Lyrically, this is meant as a hallucinogenic trip into the spheres of devils and demons, guided by the green muse. Think 1929, just before the crash: A New York night sky with searchlights. An office inside the Empire State Building. A bigwig sipping absinthe before jumping off the ledge of the observation deck. Face first into the pits of hell.


We always have had a craving for a truly stomping riff­based song, Led Zeppelin style. Something that would sound great coming out of a car stereo standing at an American high school parking lot.


1 The Summoning ­ What has become a bi­annual conclave to reveal the succession of a new lead singer in Ghost.

2 Clergy ­ This, for lack of a better term, is the “marketing” wing of the Ghost project.

3 A Ghoul Writer ­ an elusive individual credited with writing all of Ghost’s songs.

Lyrically, it deals with the classic tales of Icarus and Lucifer to illustrate how most ambitious souls are ultimately, according to popular belief, facing the fall.

CIRICE (pronounced Sa-reese)

Initially this song was meant as a complete doom track, with an even longer intro part (see “DEVIL CHURCH”). Since we already had some other songs that had those big choruses we figured that this might be a song where we intentionally left that out… But on a coffee break the chorus just came out of nowhere and we failed with our chorus­less doom track and ended up with a somewhat heavy power ballad instead.

Lyrically, it is a simulation of the relationship between a religious authority (be it church or sect) versus the little person who cannot tell empathy from pure manipulation. All disguised as a love song.


This is the oldest song on the record, written about 8 years ago (back in 2007) and originally not intended for Ghost. We have always prided ourselves for being bold and for trying to think outside the box when it comes to how our songs are supposed to sound, but this felt a bit too far out and not as something that would fit. However, after one dazed evening in the company of friends (other musicians, from the Swedish band In Solitude and Dutch The Devil’s Blood) back in 2010, where we played demo songs for each other, we also listened through the rough demo of this song, originally entitled “Lei è” (she is). Selim from The Devil’s Blood was really insistent that the song should be recorded as a Ghost song and we had to change our minds. And we did, with a little help from our friends. We did try to make a demo of it for Infestissumambut it never really got to a state where we felt comfortable with it, and we decided to put it aside and make better use of it in the future.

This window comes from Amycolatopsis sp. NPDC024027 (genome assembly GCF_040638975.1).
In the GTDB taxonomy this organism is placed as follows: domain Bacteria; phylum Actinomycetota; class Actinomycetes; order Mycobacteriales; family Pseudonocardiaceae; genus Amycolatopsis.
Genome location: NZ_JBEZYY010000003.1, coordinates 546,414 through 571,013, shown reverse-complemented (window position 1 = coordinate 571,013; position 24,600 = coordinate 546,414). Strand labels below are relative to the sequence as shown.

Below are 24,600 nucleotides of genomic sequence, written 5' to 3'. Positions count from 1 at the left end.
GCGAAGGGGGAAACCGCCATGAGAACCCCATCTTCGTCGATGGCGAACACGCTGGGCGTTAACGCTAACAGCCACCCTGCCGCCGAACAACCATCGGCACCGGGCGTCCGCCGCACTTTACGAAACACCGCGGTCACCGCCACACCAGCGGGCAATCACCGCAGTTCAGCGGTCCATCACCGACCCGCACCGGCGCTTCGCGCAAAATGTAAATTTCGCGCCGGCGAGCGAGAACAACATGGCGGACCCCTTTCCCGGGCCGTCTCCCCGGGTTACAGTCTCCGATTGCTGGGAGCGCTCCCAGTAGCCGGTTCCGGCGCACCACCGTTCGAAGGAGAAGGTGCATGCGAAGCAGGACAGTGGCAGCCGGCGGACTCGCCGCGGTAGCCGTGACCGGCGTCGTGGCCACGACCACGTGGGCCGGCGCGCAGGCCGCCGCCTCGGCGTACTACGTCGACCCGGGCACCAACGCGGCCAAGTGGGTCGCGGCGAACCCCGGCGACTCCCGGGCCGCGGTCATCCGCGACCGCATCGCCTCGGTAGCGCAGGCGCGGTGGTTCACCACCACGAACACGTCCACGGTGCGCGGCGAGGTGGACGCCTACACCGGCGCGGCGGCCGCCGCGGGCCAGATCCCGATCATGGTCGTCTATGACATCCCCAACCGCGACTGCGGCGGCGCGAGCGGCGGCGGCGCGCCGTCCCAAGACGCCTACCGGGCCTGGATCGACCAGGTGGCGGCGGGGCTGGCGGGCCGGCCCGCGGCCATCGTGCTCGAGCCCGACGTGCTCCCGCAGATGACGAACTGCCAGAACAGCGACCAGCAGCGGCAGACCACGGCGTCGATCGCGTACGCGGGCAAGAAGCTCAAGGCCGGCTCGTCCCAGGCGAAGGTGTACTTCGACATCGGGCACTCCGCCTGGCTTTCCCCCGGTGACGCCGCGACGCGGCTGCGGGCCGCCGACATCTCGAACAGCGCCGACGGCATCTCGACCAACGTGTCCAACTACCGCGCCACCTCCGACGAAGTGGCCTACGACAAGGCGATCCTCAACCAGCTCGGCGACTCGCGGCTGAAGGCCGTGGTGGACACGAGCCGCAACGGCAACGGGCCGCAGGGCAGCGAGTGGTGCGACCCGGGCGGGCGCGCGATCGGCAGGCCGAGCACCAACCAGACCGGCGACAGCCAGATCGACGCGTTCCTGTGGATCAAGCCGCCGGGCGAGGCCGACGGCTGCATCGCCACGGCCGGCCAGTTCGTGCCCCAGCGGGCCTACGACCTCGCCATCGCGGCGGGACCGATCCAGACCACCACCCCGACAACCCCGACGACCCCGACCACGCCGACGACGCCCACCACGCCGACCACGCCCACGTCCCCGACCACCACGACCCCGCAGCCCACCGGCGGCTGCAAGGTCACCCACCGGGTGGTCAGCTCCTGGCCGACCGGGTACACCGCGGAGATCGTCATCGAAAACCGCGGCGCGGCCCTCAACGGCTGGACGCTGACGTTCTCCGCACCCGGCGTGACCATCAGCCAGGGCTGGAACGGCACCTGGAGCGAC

Sadly, our friend Selim committed suicide a few years later and inspired us even further to realize the song for this album.

Lyrically, it’s a Romeo & Juliet­esque inspired love song where one of the lovers is guiding them both over the edge in the belief that there will be someplace beautiful somewhere else where their love can prosper without the threat of the outside world. It’s a song about faith and devotion.

Selim Lemouchi (1980­2014)